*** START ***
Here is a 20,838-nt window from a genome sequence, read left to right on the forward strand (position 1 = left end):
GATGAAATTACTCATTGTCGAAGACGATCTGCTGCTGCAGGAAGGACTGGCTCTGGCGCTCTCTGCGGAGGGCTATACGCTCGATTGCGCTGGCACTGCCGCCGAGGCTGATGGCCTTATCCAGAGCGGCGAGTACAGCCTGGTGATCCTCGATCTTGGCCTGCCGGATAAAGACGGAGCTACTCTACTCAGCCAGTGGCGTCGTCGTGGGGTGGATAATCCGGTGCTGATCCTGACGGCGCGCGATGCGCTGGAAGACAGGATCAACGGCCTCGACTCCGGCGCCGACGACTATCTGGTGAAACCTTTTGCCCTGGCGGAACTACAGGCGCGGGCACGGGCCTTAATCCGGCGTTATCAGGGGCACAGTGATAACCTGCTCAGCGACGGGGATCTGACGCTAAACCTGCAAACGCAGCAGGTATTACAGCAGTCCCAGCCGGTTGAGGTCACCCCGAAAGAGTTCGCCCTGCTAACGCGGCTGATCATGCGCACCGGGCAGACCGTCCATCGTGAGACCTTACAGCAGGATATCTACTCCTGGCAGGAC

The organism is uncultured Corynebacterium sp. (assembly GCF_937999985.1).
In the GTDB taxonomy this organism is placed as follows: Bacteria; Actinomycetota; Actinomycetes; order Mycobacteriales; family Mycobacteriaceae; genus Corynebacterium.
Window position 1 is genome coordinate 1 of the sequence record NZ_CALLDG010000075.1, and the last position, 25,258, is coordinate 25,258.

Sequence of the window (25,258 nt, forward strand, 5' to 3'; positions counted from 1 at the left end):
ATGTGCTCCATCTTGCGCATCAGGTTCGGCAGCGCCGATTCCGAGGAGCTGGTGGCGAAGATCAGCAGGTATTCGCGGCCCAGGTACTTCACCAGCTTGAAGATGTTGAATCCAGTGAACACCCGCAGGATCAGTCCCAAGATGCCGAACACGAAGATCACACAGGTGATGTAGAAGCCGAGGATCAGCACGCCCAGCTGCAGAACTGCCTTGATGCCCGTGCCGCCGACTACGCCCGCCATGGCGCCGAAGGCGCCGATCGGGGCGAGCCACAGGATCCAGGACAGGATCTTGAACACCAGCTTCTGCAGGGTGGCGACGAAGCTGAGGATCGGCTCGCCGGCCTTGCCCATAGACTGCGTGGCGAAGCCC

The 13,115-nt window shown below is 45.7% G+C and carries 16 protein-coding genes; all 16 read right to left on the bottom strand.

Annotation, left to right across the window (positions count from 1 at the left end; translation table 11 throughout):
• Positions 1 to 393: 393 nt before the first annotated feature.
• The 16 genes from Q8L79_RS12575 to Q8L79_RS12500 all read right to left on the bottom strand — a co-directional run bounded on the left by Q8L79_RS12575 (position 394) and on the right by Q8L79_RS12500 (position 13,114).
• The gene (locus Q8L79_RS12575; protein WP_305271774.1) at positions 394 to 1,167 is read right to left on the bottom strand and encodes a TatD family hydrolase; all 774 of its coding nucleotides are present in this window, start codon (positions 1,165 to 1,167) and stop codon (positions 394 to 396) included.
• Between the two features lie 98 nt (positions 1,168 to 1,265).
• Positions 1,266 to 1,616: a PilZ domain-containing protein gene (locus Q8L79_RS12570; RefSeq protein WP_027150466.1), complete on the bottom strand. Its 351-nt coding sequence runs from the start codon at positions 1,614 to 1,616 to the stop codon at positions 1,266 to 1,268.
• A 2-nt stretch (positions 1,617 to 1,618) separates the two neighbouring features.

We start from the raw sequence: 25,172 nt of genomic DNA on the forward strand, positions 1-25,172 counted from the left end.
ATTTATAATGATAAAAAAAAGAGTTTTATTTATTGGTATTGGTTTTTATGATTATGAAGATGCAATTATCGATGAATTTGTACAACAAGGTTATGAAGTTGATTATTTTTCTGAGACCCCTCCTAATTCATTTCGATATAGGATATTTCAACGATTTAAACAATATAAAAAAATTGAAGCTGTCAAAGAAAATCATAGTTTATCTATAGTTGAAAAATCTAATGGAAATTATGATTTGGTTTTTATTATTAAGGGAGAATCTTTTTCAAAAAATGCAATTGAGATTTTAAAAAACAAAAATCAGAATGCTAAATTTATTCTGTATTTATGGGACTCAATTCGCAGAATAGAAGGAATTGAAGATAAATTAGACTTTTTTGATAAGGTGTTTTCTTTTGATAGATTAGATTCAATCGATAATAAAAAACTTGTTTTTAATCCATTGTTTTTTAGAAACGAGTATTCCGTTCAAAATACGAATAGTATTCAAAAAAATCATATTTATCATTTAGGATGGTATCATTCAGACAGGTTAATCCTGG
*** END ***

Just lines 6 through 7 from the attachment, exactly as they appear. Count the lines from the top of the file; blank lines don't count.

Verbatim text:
Sequence of the window (25,258 nt, forward strand, 5' to 3'; positions counted from 1 at the left end):
ATGTGCTCCATCTTGCGCATCAGGTTCGGCAGCGCCGATTCCGAGGAGCTGGTGGCGAAGATCAGCAGGTATTCGCGGCCCAGGTACTTCACCAGCTTGAAGATGTTGAATCCAGTGAACACCCGCAGGATCAGTCCCAAGATGCCGAACACGAAGATCACACAGGTGATGTAGAAGCCGAGGATCAGCACGCCCAGCTGCAGAACTGCCTTGATGCCCGTGCCGCCGACTACGCCCGCCATGGCGCCGAAGGCGCCGATCGGGGCGAGCCACAGGATCCAGGACAGGATCTTGAACACCAGCTTCTGCAGGGTGGCGACGAAGCTGAGGATCGGCTCGCCGGCCTTGCCCATAGACTGCGTGGCGAAGCCC